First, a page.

I heard about the Lufthansa airplane crash in passing.
It happened in a weird way.
I was absentmindedly cruising through Facebook when I stumbled upon a status update from a German friend of mine who used to be a pilot for Lufthansa, wherein she wrote about how the route being flown by the plane that crashed had been one of her routine routes. (Before she started modeling for weird articles about sex lists and stuff.)
So I knew about the crash when I was walking back to my desk at my job, when I passed the TV and stopped in my tracks to check out the fiery wreckage, as so many thousands of rubber-neckers did that day.
150 people were thought dead, obliterated when the plane crashed into a mountain. Countless people were obliterated, completely erased from existence, for no good goddamn reason. People died because they bought a ticket and took the ride—something many of us do on the regular. We trust our lives to pilots we blindly assume will get us to where we’re trying to go. And we don’t question it.
The next day, I was walking past the same TV again when I saw more news coverage, this time with a headline about the co-pilot’s documented struggle with depression, which people have since been connecting with his decision to take a plane through an eight-minute dive while 150 people sat in seats behind him and the plane’s pilot banged on the cockpit door.
Think about the kind of person who is completely prepared to take not only his life, but the lives of more than 100 people on his way out. The person who locked a cockpit and took down a plane full of people he didn’t know from fucking Adam.
Is the person who did that a “depressed person?”
But if you think that mere depression is what made Andreas Lubitz decide to do what he did, you’re wrong. And you’re ignorant.
Because Andreas Lubitz was not a depressed person. He may have struggled with depression—I’m sure he did—but Andreas Lubitz was an evil, insane person. A person whose actions are unexplainable. We can say he was mentally ill, but nobody can say to what horrific extent.
As a depressed person—and this may be a hot take, but fuck it—to be categorized within the same parameters as Lubitz, must feel a bit like what Muslims (you know, the majority of whom don’t kill people in the name of religion) feel when ignorant people lump them in with ISIS members.
Why am I upset by this?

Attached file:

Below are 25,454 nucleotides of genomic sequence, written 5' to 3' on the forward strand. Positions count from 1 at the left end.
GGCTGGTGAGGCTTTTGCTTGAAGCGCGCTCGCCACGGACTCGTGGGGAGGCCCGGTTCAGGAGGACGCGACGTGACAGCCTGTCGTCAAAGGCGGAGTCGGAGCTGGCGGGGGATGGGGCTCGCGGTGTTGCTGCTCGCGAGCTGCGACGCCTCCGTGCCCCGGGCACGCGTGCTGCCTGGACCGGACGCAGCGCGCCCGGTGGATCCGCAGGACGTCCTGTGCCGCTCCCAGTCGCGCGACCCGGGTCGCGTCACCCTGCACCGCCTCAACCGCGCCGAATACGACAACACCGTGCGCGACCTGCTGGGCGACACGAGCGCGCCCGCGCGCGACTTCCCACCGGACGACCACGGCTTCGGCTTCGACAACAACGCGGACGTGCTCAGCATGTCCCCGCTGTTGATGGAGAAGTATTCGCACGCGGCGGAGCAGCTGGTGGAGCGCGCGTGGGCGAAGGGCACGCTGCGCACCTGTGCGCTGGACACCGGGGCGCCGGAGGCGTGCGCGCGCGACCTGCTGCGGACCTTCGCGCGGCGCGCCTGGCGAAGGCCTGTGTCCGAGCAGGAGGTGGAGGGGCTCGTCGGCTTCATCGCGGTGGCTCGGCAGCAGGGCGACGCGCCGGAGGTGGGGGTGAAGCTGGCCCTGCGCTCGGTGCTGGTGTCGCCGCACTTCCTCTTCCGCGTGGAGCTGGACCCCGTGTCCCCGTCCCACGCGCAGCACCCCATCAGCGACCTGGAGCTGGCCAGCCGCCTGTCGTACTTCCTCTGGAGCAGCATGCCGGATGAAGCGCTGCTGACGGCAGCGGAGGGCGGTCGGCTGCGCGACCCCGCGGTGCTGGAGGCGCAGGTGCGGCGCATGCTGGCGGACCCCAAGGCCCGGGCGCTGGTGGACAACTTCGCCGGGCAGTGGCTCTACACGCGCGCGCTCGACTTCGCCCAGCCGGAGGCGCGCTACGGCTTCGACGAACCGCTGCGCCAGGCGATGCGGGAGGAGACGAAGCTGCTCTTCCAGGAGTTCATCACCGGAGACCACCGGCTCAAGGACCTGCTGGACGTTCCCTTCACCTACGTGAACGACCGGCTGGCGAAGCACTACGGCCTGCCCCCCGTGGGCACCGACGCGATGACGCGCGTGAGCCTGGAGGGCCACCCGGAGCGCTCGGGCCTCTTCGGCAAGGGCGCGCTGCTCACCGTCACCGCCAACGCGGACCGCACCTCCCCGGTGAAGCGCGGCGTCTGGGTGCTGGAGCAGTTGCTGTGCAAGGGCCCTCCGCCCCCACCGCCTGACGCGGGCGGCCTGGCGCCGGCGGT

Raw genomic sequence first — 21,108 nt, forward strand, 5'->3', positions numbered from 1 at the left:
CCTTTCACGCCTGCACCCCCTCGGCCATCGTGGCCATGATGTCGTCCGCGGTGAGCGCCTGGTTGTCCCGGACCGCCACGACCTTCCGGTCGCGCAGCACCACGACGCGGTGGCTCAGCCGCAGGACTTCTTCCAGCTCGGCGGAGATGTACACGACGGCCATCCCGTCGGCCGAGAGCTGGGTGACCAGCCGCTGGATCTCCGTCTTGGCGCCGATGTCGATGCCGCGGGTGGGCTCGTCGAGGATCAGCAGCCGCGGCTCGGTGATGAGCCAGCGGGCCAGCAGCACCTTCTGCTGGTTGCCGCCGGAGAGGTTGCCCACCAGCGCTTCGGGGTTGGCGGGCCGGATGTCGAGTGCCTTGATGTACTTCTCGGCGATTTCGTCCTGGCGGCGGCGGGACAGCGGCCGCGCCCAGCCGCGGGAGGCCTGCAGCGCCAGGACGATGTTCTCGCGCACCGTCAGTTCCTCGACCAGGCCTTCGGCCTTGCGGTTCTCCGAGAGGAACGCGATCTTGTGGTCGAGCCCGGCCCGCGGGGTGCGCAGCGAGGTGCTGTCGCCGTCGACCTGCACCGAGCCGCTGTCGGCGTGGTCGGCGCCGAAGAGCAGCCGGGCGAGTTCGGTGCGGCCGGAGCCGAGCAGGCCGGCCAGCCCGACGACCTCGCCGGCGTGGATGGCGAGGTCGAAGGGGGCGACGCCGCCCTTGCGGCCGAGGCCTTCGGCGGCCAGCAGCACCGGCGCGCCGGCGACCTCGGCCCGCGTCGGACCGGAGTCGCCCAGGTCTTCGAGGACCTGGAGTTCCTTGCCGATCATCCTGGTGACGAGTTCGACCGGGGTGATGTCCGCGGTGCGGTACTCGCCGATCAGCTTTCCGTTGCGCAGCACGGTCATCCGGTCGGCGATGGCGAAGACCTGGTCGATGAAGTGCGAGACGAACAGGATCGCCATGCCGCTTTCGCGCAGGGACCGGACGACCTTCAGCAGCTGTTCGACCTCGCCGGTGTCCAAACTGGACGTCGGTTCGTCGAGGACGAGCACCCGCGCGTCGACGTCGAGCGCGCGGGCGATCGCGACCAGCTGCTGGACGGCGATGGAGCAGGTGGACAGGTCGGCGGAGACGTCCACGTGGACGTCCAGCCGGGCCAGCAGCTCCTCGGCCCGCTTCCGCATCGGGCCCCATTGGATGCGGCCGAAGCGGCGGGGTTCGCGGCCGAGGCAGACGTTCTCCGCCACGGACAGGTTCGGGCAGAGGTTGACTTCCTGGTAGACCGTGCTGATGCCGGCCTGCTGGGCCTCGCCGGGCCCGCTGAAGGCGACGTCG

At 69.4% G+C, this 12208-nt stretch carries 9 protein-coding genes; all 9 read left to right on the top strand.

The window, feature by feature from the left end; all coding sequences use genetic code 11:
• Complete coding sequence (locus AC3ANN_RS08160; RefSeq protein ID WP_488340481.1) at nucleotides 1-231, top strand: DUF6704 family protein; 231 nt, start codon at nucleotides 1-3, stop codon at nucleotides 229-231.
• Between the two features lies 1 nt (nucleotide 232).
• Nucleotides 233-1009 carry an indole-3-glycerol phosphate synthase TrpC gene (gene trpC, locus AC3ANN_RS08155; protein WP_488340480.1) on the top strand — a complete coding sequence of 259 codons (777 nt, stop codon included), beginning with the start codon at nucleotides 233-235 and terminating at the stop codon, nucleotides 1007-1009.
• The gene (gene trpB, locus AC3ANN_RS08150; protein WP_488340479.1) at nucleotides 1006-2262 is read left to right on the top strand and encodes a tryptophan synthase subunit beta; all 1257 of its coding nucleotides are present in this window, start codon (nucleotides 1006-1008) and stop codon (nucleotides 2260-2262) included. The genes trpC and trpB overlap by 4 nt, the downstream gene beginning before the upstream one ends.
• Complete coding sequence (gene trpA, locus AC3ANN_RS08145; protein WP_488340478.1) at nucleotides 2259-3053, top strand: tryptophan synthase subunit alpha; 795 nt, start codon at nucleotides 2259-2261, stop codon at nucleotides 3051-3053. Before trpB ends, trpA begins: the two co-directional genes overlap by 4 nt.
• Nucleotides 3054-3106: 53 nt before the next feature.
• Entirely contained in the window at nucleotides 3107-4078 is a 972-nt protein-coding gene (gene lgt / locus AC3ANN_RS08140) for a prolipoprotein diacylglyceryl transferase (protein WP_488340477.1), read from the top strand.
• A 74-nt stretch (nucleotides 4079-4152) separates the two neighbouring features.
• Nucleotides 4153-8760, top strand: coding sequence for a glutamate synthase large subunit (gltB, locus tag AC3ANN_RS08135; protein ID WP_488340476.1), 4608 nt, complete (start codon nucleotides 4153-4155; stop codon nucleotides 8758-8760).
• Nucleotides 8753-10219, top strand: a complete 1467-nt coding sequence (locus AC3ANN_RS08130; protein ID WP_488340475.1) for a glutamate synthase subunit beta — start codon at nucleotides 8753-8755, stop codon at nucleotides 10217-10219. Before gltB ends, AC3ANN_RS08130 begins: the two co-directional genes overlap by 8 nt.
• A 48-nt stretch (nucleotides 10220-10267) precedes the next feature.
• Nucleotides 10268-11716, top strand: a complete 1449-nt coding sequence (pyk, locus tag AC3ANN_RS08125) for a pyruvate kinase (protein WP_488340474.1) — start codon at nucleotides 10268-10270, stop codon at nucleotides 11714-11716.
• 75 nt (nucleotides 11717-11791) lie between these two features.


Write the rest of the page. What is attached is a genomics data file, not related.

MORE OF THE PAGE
Because there is already such a negative stigma surrounding depression. A stigma that plays a part in preventing depressed people from seeking or getting the help they need. Because once you’re labeled a depressed person, you’re a depressed person forever, like a recovering alcoholic. And nobody wants that—some to the point that they’re willing to live in extreme pain, without therapy, medicine or even a person to confide in. (And being in your own head when you’re depressed is fucking dark, man.)
Some people treat you differently. And it may negatively affect your job and relationship prospects. I’ve often talked about taking my prescription for anxiety and depression on first dates, just because I don’t want to waste time getting to know someone who has a distorted idea of depression and how people deal with it. (Also because I can usually slip in something about how the pills give me pretty awesome sexual longevity.)
But depressed people are not evil. Whatever the fuck Lubitz was, is symptomatic of something else. You do not need to be afraid or wary of depressed people. You can treat them just like anybody else, even!
Depressed people don’t set out to hurt others. We may be jealous that other people can go through life not ever feeling the way we do, but that doesn’t mean we want them to die or anything. We don’t even want them to feel what we feel.
A depressed person might ultimately kill himself. It’s unfathomably sad that this happens so often, but there you have it. Thing is, though, he’s going to take himself out. Not, you know, 150 strangers along the way.
I just wanted to make sure you all knew this was the case. Because the media’s priority is to get clicks and views, they connect depression to heinous act of mass murder by an evil person instead of spending some time explaining how important it is to seek help if you feel depressed or “off” in any way, and that you need to continuously treat yourself so that you prevent something snapping if you do indeed have some sort of unknown evil in you.
Good talk. Thanks for letting me vent. I hope you all fly safe and stay safe and are able to find some doses of happiness even in the bleakest of times. And I hope that you realize that there are depressed people all around you. They’re in every walk of life you can imagine. Some are flying planes. Some are teaching your kids. Some are writers trying to make sense of the way this affliction they’ve had thrust upon them affects the way that the people they interact with daily decide to view them (and it is a decision).
I hope you know that a depressed person will never hurt you physically or mentally, especially purposefully, specifically because he or she is depressed.
Please don’t treat them like they would.
Because that’s hurtful. And we’re a pretty sensitive group.